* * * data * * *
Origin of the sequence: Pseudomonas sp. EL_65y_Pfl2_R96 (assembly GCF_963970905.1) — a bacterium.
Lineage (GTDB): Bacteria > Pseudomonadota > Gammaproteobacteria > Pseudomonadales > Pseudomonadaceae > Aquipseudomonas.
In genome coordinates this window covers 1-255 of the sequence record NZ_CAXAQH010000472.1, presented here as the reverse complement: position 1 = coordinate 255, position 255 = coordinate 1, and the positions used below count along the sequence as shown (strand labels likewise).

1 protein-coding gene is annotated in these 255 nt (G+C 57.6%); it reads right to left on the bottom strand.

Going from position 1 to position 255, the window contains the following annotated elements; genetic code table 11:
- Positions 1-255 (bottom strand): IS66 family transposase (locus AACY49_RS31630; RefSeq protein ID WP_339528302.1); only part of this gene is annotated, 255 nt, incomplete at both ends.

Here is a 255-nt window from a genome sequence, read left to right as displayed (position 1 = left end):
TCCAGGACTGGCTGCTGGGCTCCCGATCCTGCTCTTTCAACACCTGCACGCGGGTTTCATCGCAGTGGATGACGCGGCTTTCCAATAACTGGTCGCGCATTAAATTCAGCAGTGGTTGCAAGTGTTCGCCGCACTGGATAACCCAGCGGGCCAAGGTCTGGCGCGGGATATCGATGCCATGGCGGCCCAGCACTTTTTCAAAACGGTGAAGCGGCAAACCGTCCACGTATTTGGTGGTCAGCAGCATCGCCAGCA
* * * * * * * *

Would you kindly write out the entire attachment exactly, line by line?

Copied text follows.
Origin of the sequence: Pseudomonas sp. EL_65y_Pfl2_R96 (assembly GCF_963970905.1) — a bacterium.
Lineage (GTDB): Bacteria > Pseudomonadota > Gammaproteobacteria > Pseudomonadales > Pseudomonadaceae > Aquipseudomonas.
In genome coordinates this window covers 1-255 of the sequence record NZ_CAXAQH010000472.1, presented here as the reverse complement: position 1 = coordinate 255, position 255 = coordinate 1, and the positions used below count along the sequence as shown (strand labels likewise).

1 protein-coding gene is annotated in these 255 nt (G+C 57.6%); it reads right to left on the bottom strand.

Going from position 1 to position 255, the window contains the following annotated elements; genetic code table 11:
- Positions 1-255 (bottom strand): IS66 family transposase (locus AACY49_RS31630; RefSeq protein ID WP_339528302.1); only part of this gene is annotated, 255 nt, incomplete at both ends.

Here is a 255-nt window from a genome sequence, read left to right as displayed (position 1 = left end):
TCCAGGACTGGCTGCTGGGCTCCCGATCCTGCTCTTTCAACACCTGCACGCGGGTTTCATCGCAGTGGATGACGCGGCTTTCCAATAACTGGTCGCGCATTAAATTCAGCAGTGGTTGCAAGTGTTCGCCGCACTGGATAACCCAGCGGGCCAAGGTCTGGCGCGGGATATCGATGCCATGGCGGCCCAGCACTTTTTCAAAACGGTGAAGCGGCAAACCGTCCACGTATTTGGTGGTCAGCAGCATCGCCAGCA